Strategic objectives of Germany's actions
Germany's actions are aimed at gaining more control over the EU's measures taken with regard to its Southern neighbours, increasing Germany's political and economic influences in North Africa and contributing to the region's stabilisation. Germany's two-way policy – bilateral and EU relations – stems from Berlin's concerns that without German diplomacy's direct involvement in North Africa, German interests will not be taken into consideration. Therefore Germany is trying to achieve as much as possible through bilateral contacts with new governments and at the same time to create EU engagement in North Africa.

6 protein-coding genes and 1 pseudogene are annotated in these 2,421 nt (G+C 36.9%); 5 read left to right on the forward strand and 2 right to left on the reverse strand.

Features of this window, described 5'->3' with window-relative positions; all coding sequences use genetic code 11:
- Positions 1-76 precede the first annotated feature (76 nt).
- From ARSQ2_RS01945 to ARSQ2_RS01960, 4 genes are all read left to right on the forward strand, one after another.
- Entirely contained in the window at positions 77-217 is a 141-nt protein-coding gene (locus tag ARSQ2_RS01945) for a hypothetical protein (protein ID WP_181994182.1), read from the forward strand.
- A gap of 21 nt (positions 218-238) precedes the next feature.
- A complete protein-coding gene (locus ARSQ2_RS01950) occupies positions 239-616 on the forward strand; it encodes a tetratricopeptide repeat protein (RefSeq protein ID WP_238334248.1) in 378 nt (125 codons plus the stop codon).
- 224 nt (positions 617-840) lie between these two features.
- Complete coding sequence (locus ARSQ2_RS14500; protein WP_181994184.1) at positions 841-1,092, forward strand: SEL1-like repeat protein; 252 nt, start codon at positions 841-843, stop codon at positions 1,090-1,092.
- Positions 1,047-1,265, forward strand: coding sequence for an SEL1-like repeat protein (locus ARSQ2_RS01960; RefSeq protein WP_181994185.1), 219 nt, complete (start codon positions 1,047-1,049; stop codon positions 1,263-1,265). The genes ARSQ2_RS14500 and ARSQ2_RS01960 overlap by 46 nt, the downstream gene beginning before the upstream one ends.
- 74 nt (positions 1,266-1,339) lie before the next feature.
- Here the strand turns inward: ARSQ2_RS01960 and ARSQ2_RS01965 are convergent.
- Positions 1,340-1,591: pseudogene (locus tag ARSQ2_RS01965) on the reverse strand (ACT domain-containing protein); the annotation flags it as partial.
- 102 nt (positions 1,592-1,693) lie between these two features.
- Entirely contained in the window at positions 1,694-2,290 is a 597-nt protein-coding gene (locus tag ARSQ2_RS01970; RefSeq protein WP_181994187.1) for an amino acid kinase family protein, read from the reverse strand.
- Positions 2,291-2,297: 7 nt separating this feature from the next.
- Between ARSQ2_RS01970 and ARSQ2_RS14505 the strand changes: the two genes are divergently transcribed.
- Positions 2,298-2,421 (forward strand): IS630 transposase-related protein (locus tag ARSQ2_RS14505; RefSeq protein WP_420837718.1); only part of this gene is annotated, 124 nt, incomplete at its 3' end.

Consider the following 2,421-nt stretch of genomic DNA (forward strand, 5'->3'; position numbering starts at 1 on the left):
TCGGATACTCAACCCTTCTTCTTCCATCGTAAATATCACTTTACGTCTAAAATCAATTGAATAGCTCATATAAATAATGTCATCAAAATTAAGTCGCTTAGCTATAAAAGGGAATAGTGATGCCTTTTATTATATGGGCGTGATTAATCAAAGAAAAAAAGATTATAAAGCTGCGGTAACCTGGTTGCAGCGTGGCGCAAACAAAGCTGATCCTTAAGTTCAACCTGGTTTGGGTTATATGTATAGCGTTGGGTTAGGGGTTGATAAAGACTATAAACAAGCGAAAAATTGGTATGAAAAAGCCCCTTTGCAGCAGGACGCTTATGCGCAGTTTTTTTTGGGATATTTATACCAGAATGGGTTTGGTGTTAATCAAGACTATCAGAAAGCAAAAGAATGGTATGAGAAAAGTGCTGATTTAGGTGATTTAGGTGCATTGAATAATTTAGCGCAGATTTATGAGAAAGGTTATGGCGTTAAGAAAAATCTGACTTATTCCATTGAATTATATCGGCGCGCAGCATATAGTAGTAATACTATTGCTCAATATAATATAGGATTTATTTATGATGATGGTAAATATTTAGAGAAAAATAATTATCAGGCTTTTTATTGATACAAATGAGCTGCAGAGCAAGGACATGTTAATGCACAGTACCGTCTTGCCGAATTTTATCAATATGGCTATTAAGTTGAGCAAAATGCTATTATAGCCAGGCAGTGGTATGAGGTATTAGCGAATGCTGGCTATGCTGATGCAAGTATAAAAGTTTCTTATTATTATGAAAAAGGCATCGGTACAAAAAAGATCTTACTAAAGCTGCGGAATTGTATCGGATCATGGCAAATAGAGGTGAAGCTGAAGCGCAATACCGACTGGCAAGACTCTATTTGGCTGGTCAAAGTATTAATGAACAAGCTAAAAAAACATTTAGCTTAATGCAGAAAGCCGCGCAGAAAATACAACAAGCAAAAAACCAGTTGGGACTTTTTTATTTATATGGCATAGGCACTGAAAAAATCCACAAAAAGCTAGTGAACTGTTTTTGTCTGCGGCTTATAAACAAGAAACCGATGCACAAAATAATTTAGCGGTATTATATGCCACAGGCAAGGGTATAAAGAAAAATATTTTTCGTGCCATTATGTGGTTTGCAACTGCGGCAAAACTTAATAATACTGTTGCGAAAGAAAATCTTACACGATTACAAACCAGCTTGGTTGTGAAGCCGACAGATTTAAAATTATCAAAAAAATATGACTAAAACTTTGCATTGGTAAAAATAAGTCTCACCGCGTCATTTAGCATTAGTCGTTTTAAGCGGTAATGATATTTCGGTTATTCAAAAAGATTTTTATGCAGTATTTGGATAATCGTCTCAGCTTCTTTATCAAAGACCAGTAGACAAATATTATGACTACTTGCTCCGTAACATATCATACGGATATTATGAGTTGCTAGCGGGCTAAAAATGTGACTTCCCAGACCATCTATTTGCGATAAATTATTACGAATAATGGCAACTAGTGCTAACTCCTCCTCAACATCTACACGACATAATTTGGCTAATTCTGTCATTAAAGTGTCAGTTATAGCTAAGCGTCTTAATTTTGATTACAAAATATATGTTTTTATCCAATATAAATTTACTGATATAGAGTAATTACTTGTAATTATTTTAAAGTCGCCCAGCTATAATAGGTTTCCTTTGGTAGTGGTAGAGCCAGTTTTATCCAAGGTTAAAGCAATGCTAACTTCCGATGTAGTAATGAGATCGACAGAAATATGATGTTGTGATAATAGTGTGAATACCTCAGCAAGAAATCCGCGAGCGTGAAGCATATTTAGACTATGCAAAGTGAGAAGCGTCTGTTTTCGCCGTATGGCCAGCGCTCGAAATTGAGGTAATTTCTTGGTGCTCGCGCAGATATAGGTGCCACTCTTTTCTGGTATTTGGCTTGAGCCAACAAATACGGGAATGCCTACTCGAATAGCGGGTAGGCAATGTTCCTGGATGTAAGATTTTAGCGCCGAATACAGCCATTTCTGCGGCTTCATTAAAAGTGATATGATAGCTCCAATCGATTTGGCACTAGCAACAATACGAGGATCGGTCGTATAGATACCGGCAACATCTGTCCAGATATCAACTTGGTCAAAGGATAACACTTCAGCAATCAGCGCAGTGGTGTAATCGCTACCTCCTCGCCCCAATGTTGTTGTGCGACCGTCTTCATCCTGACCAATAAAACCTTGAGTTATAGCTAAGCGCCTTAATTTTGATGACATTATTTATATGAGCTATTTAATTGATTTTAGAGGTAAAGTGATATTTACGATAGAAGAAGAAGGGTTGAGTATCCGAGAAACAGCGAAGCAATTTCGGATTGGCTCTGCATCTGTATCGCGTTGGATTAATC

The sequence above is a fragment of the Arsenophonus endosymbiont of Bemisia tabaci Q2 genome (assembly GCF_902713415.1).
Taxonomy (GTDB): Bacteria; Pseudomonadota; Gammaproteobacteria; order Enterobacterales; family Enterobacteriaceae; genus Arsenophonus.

Firstly, Germany wants to take over the initiative of establishing EU policy in the region from, for instance, France, whose policy pursued in North Africa so far and whose Union for the Mediterranean project which it has been pushing for in the EU have proven to be a failure. An important condition that acts in favour of Germany in comparison with France, the UK and Italy is the fact that Germany's actions do not provoke negative associations with colonial times. Secondly, Germany's objective is to gain greater access to natural resources, to secure opportunities for economic expansion that is important due to the region's development potential. Guido Westerwelle in this way justified the offer of the North-South Pact. This position is further confirmed by the action plan for North Africa that includes ten points and was prepared by the German Ministry of Economy. The Ministry of the Economy's goal is to strengthen Germany's economic position in the region given the fact that in recent years North Africa's importance for the German economy has been growing systematically. Thirdly, another objective that is important for Germany is supporting stability in the region. Germany fears the consequences of long-term instability in North Africa for its own economy (growing oil prices), for the EU's security (problems with immigration) and for the Israel’s situation. Germany is also worried about the domino effect – the emergence of similar problems in the Middle East, for instance in Saudi Arabia with which Germany has close economic ties. Additionally, bearing in mind that it is performing the function of a non-permanent member of the UN Security Council in 2011 and is seeking to obtain permanent membership, Germany wants to demonstrate that it is committed to solving crisis situations in the world. Furthermore, the situation in North Africa provides an opportunity for Guido Westerwelle (whose party, FDP, for several months has enjoyed support of approximately 5-6%) to regain popularity, particularly at the moment when his main rival Karl-Theodor zu Guttenberg, the former defence minister, has withdrawn from politics.